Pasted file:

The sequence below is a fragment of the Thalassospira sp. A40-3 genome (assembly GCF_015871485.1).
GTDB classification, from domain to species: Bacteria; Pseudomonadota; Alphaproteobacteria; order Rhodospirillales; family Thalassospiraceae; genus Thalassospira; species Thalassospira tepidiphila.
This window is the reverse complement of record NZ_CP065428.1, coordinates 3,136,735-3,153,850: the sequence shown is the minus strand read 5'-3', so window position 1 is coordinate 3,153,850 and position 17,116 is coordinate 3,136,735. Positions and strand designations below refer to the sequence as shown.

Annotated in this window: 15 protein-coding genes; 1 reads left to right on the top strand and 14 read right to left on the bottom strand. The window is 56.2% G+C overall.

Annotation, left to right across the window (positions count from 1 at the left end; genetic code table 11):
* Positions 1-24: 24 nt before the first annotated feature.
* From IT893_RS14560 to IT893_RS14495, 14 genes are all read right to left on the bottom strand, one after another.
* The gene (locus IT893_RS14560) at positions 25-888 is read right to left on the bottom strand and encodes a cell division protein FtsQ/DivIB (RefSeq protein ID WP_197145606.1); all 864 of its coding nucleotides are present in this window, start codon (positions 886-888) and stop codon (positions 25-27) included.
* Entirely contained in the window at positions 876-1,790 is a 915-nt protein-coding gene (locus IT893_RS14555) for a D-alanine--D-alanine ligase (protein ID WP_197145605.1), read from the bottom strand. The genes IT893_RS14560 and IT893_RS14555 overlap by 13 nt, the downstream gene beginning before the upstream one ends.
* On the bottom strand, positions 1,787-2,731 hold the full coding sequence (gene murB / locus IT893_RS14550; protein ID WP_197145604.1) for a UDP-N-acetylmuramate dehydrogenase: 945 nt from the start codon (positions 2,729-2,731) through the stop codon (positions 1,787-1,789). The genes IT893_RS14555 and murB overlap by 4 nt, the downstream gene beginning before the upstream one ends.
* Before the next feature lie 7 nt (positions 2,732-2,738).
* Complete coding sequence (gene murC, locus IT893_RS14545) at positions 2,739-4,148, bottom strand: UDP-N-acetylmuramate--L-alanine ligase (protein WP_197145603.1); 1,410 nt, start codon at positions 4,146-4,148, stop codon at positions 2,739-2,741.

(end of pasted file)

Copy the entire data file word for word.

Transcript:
The sequence below is a fragment of the Thalassospira sp. A40-3 genome (assembly GCF_015871485.1).
GTDB classification, from domain to species: Bacteria; Pseudomonadota; Alphaproteobacteria; order Rhodospirillales; family Thalassospiraceae; genus Thalassospira; species Thalassospira tepidiphila.
This window is the reverse complement of record NZ_CP065428.1, coordinates 3,136,735-3,153,850: the sequence shown is the minus strand read 5'-3', so window position 1 is coordinate 3,153,850 and position 17,116 is coordinate 3,136,735. Positions and strand designations below refer to the sequence as shown.

Annotated in this window: 15 protein-coding genes; 1 reads left to right on the top strand and 14 read right to left on the bottom strand. The window is 56.2% G+C overall.

Annotation, left to right across the window (positions count from 1 at the left end; genetic code table 11):
* Positions 1-24: 24 nt before the first annotated feature.
* From IT893_RS14560 to IT893_RS14495, 14 genes are all read right to left on the bottom strand, one after another.
* The gene (locus IT893_RS14560) at positions 25-888 is read right to left on the bottom strand and encodes a cell division protein FtsQ/DivIB (RefSeq protein ID WP_197145606.1); all 864 of its coding nucleotides are present in this window, start codon (positions 886-888) and stop codon (positions 25-27) included.
* Entirely contained in the window at positions 876-1,790 is a 915-nt protein-coding gene (locus IT893_RS14555) for a D-alanine--D-alanine ligase (protein ID WP_197145605.1), read from the bottom strand. The genes IT893_RS14560 and IT893_RS14555 overlap by 13 nt, the downstream gene beginning before the upstream one ends.
* On the bottom strand, positions 1,787-2,731 hold the full coding sequence (gene murB / locus IT893_RS14550; protein ID WP_197145604.1) for a UDP-N-acetylmuramate dehydrogenase: 945 nt from the start codon (positions 2,729-2,731) through the stop codon (positions 1,787-1,789). The genes IT893_RS14555 and murB overlap by 4 nt, the downstream gene beginning before the upstream one ends.
* Before the next feature lie 7 nt (positions 2,732-2,738).
* Complete coding sequence (gene murC, locus IT893_RS14545) at positions 2,739-4,148, bottom strand: UDP-N-acetylmuramate--L-alanine ligase (protein WP_197145603.1); 1,410 nt, start codon at positions 4,146-4,148, stop codon at positions 2,739-2,741.